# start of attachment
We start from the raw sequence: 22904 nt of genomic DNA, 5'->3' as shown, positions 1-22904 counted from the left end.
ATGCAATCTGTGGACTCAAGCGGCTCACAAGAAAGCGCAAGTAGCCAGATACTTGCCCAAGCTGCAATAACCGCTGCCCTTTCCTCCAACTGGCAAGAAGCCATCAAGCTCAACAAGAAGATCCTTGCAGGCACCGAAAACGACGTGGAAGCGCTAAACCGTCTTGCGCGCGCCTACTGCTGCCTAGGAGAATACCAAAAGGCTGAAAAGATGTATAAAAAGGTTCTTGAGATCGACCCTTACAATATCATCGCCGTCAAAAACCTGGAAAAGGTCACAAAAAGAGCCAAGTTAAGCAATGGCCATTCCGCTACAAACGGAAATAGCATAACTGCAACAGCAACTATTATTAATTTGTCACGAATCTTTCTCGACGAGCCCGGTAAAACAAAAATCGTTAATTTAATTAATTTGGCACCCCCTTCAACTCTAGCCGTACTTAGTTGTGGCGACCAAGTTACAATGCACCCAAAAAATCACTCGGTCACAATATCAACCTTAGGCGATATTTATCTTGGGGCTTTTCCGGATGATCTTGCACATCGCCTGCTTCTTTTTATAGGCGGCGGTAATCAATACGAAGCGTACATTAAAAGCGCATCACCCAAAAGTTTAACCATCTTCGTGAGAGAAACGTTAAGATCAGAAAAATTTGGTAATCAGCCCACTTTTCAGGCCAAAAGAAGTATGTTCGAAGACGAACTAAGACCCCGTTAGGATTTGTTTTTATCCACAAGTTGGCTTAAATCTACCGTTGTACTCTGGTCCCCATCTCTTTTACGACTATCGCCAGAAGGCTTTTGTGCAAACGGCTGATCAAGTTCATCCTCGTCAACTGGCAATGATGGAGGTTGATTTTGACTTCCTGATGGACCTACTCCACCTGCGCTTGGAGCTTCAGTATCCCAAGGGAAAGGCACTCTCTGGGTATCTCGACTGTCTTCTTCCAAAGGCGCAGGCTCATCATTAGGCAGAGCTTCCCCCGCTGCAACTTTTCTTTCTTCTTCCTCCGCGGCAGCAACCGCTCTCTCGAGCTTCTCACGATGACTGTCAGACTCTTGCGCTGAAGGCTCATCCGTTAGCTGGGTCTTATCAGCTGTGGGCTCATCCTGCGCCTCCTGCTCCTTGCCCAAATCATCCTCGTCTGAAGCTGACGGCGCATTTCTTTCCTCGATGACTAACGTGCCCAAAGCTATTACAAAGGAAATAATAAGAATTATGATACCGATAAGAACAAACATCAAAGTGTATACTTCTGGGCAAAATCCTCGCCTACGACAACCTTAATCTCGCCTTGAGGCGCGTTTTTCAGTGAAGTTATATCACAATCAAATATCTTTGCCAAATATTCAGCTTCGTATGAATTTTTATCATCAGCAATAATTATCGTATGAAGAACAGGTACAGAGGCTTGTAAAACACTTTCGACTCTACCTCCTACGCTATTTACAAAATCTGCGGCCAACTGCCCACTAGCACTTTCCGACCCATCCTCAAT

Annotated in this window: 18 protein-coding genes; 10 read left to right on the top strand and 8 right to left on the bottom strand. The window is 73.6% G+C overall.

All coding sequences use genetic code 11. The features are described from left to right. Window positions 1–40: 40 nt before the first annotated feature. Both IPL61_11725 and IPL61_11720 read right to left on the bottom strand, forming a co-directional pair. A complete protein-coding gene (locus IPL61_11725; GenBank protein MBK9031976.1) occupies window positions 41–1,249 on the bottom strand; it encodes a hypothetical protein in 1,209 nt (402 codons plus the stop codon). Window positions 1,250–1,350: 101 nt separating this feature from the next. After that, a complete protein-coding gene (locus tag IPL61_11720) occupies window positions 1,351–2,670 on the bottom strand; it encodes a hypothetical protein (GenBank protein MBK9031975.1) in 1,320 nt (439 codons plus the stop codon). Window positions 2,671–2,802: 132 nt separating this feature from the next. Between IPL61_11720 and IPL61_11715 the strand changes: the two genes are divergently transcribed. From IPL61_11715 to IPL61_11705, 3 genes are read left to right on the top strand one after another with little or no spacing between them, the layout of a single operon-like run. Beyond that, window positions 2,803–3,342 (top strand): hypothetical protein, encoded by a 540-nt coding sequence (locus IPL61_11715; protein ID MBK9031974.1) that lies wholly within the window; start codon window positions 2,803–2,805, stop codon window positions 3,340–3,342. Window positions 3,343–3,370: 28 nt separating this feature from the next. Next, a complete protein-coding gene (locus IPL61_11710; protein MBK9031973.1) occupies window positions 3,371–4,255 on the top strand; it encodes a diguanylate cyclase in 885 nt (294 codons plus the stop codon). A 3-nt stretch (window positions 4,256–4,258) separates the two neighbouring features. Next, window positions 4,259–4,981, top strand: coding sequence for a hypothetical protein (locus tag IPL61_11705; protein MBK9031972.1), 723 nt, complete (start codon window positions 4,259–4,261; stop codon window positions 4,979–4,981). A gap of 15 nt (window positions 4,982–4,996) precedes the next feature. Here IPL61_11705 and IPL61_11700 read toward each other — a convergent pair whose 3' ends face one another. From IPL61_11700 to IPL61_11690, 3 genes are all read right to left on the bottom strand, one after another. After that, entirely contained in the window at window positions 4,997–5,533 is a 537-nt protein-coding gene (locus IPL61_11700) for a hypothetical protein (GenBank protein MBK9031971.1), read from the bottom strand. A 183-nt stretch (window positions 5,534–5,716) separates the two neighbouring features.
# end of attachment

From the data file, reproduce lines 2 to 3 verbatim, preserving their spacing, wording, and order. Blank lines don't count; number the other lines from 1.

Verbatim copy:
ATGCAATCTGTGGACTCAAGCGGCTCACAAGAAAGCGCAAGTAGCCAGATACTTGCCCAAGCTGCAATAACCGCTGCCCTTTCCTCCAACTGGCAAGAAGCCATCAAGCTCAACAAGAAGATCCTTGCAGGCACCGAAAACGACGTGGAAGCGCTAAACCGTCTTGCGCGCGCCTACTGCTGCCTAGGAGAATACCAAAAGGCTGAAAAGATGTATAAAAAGGTTCTTGAGATCGACCCTTACAATATCATCGCCGTCAAAAACCTGGAAAAGGTCACAAAAAGAGCCAAGTTAAGCAATGGCCATTCCGCTACAAACGGAAATAGCATAACTGCAACAGCAACTATTATTAATTTGTCACGAATCTTTCTCGACGAGCCCGGTAAAACAAAAATCGTTAATTTAATTAATTTGGCACCCCCTTCAACTCTAGCCGTACTTAGTTGTGGCGACCAAGTTACAATGCACCCAAAAAATCACTCGGTCACAATATCAACCTTAGGCGATATTTATCTTGGGGCTTTTCCGGATGATCTTGCACATCGCCTGCTTCTTTTTATAGGCGGCGGTAATCAATACGAAGCGTACATTAAAAGCGCATCACCCAAAAGTTTAACCATCTTCGTGAGAGAAACGTTAAGATCAGAAAAATTTGGTAATCAGCCCACTTTTCAGGCCAAAAGAAGTATGTTCGAAGACGAACTAAGACCCCGTTAGGATTTGTTTTTATCCACAAGTTGGCTTAAATCTACCGTTGTACTCTGGTCCCCATCTCTTTTACGACTATCGCCAGAAGGCTTTTGTGCAAACGGCTGATCAAGTTCATCCTCGTCAACTGGCAATGATGGAGGTTGATTTTGACTTCCTGATGGACCTACTCCACCTGCGCTTGGAGCTTCAGTATCCCAAGGGAAAGGCACTCTCTGGGTATCTCGACTGTCTTCTTCCAAAGGCGCAGGCTCATCATTAGGCAGAGCTTCCCCCGCTGCAACTTTTCTTTCTTCTTCCTCCGCGGCAGCAACCGCTCTCTCGAGCTTCTCACGATGACTGTCAGACTCTTGCGCTGAAGGCTCATCCGTTAGCTGGGTCTTATCAGCTGTGGGCTCATCCTGCGCCTCCTGCTCCTTGCCCAAATCATCCTCGTCTGAAGCTGACGGCGCATTTCTTTCCTCGATGACTAACGTGCCCAAAGCTATTACAAAGGAAATAATAAGAATTATGATACCGATAAGAACAAACATCAAAGTGTATACTTCTGGGCAAAATCCTCGCCTACGACAACCTTAATCTCGCCTTGAGGCGCGTTTTTCAGTGAAGTTATATCACAATCAAATATCTTTGCCAAATATTCAGCTTCGTATGAATTTTTATCATCAGCAATAATTATCGTATGAAGAACAGGTACAGAGGCTTGTAAAACACTTTCGACTCTACCTCCTACGCTATTTACAAAATCTGCGGCCAACTGCCCACTAGCACTTTCCGACCCATCCTCAAT

Annotated in this window: 18 protein-coding genes; 10 read left to right on the top strand and 8 right to left on the bottom strand. The window is 73.6% G+C overall.